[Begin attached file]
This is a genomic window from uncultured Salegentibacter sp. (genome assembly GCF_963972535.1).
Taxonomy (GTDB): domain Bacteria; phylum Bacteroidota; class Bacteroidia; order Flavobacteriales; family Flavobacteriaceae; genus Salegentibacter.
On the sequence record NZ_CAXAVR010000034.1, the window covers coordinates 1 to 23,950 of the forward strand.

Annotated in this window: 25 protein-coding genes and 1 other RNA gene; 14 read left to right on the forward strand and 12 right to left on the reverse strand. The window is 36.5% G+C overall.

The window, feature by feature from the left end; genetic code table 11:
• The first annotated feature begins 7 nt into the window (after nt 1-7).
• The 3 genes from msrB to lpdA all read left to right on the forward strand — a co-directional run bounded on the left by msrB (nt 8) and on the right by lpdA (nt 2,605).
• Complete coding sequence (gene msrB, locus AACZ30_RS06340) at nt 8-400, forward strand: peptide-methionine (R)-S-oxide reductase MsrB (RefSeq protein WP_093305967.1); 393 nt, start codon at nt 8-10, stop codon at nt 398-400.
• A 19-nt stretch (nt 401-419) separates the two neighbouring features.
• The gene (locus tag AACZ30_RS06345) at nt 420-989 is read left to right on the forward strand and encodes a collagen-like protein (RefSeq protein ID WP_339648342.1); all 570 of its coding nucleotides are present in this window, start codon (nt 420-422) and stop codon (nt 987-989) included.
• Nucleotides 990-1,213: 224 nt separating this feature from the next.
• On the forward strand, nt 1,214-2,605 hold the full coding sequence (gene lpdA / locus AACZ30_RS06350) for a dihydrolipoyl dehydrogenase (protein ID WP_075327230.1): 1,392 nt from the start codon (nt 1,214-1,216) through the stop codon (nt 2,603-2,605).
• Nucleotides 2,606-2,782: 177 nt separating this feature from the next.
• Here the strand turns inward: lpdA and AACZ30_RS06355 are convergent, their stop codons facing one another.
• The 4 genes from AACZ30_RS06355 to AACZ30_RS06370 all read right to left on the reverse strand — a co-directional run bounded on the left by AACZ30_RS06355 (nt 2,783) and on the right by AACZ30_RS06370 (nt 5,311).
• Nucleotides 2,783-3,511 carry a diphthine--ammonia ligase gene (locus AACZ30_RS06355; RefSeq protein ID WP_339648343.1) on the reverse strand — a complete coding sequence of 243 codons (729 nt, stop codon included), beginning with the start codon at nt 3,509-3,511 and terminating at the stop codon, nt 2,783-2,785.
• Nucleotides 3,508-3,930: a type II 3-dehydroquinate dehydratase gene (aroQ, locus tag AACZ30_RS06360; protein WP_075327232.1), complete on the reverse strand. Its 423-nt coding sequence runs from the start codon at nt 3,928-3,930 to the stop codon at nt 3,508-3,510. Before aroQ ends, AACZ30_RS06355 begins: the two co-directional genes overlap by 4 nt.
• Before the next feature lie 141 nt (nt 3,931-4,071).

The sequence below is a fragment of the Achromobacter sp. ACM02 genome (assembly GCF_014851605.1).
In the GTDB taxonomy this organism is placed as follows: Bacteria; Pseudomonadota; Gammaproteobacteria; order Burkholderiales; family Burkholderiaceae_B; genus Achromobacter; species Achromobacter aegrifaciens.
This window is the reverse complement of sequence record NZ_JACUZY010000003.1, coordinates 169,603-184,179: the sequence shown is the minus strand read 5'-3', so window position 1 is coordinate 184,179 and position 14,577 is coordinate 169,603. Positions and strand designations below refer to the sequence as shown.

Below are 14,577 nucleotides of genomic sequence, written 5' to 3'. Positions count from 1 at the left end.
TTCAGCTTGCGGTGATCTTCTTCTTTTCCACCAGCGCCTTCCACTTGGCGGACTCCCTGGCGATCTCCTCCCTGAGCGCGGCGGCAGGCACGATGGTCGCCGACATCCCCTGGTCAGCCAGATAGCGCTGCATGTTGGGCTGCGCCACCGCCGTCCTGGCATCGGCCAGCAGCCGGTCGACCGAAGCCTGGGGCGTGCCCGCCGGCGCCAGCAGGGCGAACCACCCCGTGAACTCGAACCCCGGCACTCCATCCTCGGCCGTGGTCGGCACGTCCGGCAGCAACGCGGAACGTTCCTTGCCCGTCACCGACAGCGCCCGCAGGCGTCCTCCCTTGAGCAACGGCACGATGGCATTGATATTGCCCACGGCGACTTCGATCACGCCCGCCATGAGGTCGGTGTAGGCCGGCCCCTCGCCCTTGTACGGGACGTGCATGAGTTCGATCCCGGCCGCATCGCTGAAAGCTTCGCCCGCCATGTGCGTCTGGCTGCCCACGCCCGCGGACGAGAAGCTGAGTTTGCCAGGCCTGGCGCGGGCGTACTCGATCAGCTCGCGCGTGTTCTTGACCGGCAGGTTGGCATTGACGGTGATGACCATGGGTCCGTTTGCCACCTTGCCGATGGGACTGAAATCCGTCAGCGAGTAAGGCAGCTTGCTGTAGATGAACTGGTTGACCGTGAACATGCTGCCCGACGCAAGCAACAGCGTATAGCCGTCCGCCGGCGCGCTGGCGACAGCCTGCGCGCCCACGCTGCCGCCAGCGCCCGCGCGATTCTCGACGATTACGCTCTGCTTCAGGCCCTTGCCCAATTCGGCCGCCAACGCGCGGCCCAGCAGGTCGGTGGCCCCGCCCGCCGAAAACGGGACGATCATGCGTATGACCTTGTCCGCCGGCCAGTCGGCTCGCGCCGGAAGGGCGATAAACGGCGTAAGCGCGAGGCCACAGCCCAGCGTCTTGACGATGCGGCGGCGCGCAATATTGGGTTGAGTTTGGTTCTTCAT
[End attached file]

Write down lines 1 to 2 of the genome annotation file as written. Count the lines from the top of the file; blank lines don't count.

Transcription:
This is a genomic window from uncultured Salegentibacter sp. (genome assembly GCF_963972535.1).
Taxonomy (GTDB): domain Bacteria; phylum Bacteroidota; class Bacteroidia; order Flavobacteriales; family Flavobacteriaceae; genus Salegentibacter.